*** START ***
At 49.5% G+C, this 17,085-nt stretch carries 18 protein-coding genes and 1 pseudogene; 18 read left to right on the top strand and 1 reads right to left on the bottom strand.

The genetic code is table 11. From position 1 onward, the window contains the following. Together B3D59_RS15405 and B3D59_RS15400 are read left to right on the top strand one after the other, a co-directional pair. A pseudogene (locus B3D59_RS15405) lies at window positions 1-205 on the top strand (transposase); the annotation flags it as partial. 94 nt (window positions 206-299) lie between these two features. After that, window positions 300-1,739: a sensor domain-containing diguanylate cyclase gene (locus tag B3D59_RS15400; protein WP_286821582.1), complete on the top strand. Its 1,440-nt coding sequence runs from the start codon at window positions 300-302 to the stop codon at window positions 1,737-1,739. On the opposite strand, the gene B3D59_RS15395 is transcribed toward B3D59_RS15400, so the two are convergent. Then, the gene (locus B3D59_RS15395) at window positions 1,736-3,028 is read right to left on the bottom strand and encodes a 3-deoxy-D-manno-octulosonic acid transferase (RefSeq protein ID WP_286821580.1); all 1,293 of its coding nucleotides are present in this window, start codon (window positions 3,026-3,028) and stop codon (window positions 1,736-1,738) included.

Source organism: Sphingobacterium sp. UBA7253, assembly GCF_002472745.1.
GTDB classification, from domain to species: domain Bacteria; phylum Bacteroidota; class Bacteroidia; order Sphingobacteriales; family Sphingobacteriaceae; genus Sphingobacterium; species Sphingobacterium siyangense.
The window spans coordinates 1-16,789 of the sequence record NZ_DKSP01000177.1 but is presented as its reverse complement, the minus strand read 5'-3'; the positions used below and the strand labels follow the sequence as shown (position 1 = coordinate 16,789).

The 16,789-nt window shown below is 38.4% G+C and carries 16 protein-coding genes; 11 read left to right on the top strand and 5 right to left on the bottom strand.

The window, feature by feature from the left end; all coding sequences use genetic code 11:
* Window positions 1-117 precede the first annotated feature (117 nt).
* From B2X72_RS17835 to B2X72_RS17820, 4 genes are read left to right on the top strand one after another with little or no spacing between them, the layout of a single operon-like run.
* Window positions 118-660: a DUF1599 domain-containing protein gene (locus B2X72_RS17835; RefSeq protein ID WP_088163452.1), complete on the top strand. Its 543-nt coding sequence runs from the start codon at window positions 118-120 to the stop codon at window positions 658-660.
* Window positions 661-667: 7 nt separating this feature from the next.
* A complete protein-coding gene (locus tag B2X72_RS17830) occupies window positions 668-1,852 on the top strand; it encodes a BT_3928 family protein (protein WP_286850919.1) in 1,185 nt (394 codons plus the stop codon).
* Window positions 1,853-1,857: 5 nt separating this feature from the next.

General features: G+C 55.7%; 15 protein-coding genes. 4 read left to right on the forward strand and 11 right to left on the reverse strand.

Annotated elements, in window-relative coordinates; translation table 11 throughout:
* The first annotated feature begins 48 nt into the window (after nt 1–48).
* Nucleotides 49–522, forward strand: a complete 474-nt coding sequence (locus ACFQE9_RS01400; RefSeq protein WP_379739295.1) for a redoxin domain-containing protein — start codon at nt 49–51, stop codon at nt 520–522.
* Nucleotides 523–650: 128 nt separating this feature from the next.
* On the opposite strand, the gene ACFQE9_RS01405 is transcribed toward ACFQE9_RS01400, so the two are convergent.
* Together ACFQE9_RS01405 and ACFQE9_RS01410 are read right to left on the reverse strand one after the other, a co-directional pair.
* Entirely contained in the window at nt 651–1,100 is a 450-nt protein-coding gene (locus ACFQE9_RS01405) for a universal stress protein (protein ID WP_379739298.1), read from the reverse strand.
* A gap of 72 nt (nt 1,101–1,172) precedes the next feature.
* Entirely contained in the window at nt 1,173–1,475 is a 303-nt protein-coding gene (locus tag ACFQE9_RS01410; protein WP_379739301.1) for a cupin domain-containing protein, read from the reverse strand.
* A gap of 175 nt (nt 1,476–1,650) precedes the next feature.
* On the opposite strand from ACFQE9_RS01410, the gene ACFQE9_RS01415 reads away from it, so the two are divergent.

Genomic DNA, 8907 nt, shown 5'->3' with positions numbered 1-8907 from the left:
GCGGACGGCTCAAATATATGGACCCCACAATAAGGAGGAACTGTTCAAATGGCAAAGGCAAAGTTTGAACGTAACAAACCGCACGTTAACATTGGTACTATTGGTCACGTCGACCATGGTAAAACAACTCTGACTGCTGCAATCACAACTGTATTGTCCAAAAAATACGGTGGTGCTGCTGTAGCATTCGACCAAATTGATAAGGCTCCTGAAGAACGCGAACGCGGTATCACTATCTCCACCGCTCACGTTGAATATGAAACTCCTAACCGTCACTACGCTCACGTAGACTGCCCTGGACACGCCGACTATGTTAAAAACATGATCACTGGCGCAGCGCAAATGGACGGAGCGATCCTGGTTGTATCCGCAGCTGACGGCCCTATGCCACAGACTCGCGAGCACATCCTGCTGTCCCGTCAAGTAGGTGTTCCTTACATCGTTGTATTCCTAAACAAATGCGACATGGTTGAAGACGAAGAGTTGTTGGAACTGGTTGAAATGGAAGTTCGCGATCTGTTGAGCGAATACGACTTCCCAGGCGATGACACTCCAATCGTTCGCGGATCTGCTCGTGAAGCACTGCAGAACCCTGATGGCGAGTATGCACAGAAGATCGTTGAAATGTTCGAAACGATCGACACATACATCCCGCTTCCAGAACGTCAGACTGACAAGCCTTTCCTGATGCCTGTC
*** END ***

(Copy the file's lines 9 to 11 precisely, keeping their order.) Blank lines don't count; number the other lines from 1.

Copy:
* From B2X72_RS17835 to B2X72_RS17820, 4 genes are read left to right on the top strand one after another with little or no spacing between them, the layout of a single operon-like run.
* Window positions 118-660: a DUF1599 domain-containing protein gene (locus B2X72_RS17835; RefSeq protein ID WP_088163452.1), complete on the top strand. Its 543-nt coding sequence runs from the start codon at window positions 118-120 to the stop codon at window positions 658-660.
* Window positions 661-667: 7 nt separating this feature from the next.